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There has been a recent increase in both interest and activity regarding tree planting at old-field sites in Ontario. (In this book, “old fields” refer to abandoned fields or pastures that are no longer being managed for agriculture.) This is due, in part, to the need to mitigate the impacts of a changing climate by sequestering carbon in trees in the form of wood and wood products. Afforestation is defined as “the planting of trees on sites that were formerly used for agricultural production”. Although Ontario has a rich history of afforestation that dates back to the late 1800s, much knowledge and mentoring was lost through the 1990s during a decline in government-sponsored tree planting programs.
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Get involved with forest stewardship
Special Documentary on Art Shannon, his horses and working in the woods.
WORKHORSE is an ode and essay on horse-powered labour through the contemporary experiences of three teamsters whose work and lives are intertwined with their stoic equine partners.
WORKHORSE is Caines’ second feature-length film. It is part of an ongoing series of documentary portraits that examine the relationship between rural communities and industry in Ontario. Formally composed, the film reflects on our ancient relationship with horses as living machines bred to work. Thematically, the film contemplates the idea of horses as biotechnology (animals domesticated, bred, and harnessed for their physical power), and the now largely forgotten role of the equine in the history of commercial and industrial development.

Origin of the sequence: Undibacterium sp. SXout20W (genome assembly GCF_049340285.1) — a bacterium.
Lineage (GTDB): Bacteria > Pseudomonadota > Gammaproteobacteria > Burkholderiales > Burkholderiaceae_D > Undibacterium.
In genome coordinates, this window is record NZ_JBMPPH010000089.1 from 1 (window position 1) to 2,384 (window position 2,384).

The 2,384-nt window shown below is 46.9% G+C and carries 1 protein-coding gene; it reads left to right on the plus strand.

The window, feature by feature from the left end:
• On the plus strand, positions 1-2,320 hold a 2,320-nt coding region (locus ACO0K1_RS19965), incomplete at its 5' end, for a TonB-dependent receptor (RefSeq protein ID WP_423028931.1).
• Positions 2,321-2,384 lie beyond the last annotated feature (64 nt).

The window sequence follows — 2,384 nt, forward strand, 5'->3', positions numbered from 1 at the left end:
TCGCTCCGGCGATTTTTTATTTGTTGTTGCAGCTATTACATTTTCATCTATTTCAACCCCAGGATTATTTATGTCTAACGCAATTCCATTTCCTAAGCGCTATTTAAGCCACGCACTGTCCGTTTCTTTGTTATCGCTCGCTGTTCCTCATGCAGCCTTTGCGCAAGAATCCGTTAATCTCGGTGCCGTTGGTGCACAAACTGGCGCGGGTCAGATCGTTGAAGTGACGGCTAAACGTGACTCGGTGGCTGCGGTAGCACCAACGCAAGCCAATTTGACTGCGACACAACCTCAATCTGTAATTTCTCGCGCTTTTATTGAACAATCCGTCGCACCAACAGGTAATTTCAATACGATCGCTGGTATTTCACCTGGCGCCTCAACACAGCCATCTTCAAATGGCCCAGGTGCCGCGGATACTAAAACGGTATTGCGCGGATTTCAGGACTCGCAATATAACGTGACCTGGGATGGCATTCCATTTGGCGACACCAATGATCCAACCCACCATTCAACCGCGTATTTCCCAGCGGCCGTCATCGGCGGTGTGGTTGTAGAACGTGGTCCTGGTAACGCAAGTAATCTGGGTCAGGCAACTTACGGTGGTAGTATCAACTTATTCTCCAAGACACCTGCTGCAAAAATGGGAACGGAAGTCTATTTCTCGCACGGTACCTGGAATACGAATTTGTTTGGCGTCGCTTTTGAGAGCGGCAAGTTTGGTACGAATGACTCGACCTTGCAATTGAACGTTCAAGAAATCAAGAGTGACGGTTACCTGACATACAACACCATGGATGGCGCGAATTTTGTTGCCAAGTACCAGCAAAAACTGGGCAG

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By Sue Chan
I’m sitting at my study window looking over a snow-laden landscape with more snow coming down. It’s February, and it’s a long time until bee season. Still, I’m thinking about bees, about their critical role as pollinators in our food system and in the food systems of many Ontario wild birds and mammals. I’m thinking about all the small berries and fruit in the wild landscape: wild raspberries, strawberries, thimbleberries, blackberries, blueberries, bearberries, winterberries, elderberries, mountain ash berries, Canada plum, wild apples, hawthorn — all are produced by plants in response to pollination. We get that, and that’s why we like bees. But what about food for bees?
Let’s clear up something right now, before I go on. I’m not talking about honey bees here. Honey bees are not native to Ontario, and they really are agricultural animals in this province. That means they have humans that care for them explicitly in exchange for the surplus of honey, pollen, beeswax and pollination services they provide, especially in the agricultural context. Honey bees are not bad, but as I said, I’m not talking about honey bees. I’m talking about the 400-plus species of wild bees that are native to Ontario. These bees don’t make honey, most don’t live in colonies (except for the bumblebees), they don’t swarm, and generally, they avoid stinging.